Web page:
Mirai 2018

Mirai no Mirai

Directed by Hosoda Mamoru Big Nights

Direct from Cannes, this charming For All Ages anime from Hosoda Mamoru (Wolf Children, The Boy and the Beast) takes a richly imaginative toddler-eye view of a new arrival in the family.

Jul 20

The Civic Theatre

Jul 22

The Civic Theatre

Jul 28
Sold Out

Event Cinemas Westgate

Japan In Japanese with English subtitles
98 minutes DCP
PG
cert

Director/Screenplay

Producers

Saito Yuichiro
,
Ito Takuya
,
Adachi Yuichi
,
Kawamura Genki

Animation directors

Aoyama Hiroyuki
,
Hata Ayako

Artistic directors

Omori Takashi
,
Takamatsu Yohei

Editor

Nishiyama Shigeru

Music

Takagi Masakatsu

Voices

Kamishiraishi Moka (Kun)
,
Kuroki Haru (Mirai)
,
Hoshino Gen (father)
,
Aso Kumiko (mother)
,
Yoshihara Mitsuo (mysterious man)
,
Miyazaki Yoshiko (grandmother)
,
Yakusho Koji (grandfather)

Festivals

Cannes (Directors’ Fortnight)
,
Annecy 2018

PRESENTED IN ASSOCIATION WITH

Square Eyes

Some scenes may scare young children. Recommended for 8+

“The complex, sometimes fraught relationship between older and younger siblings is mapped with kindness, imagination and wit in Mirai, from Japanese writer-director Hosoda Mamoru… Inspired by Hosoda’s experience watching his own kids interact, this latest work, rooted more in realism and domesticity despite some flights of fancy, continues the director’s ongoing preoccupation with family dynamics, explored previously with more fantastical settings in The Boy and the Beast and Wolf Children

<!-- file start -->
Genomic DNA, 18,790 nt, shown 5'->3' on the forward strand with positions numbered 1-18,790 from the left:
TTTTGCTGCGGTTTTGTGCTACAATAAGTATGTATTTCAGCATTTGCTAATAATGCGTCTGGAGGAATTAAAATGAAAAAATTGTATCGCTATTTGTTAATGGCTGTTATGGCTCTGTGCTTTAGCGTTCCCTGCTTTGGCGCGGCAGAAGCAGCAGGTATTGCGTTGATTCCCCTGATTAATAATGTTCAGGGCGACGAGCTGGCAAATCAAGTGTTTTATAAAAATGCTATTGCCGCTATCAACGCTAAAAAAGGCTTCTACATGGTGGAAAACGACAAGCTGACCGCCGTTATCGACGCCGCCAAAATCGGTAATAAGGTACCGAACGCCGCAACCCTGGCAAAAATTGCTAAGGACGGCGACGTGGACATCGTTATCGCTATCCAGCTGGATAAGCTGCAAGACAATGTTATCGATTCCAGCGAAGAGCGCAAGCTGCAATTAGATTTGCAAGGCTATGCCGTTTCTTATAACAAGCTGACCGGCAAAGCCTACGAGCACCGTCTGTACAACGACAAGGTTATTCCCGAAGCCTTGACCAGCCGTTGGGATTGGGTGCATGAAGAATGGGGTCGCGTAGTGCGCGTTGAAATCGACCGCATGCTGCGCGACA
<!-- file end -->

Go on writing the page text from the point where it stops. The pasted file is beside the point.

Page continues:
In an affluent suburb, Kun, a little boy of maybe three or four, lives with his mom and dad in a flowing, modernist house – designed by Kun’s dad himself – that descends room by room down a hill, enclosing a little yard with a single tree… The peace of this harmonious little world is disrupted by the arrival of Mirai, Kun’s new little sister, who, although cute, also makes demands on his parents’ time and attention, much to Kun’s chagrin...

Hosoda has a lovely, light touch and leavens the proceedings with dry, well-observed humor. Likewise, the character design walks the line with grace between big-eyed anime cutesiness and closely observed realism, capturing with insightful wit the way dogs and kids move and wiggle.” — Leslie Felperin, Hollywood Reporter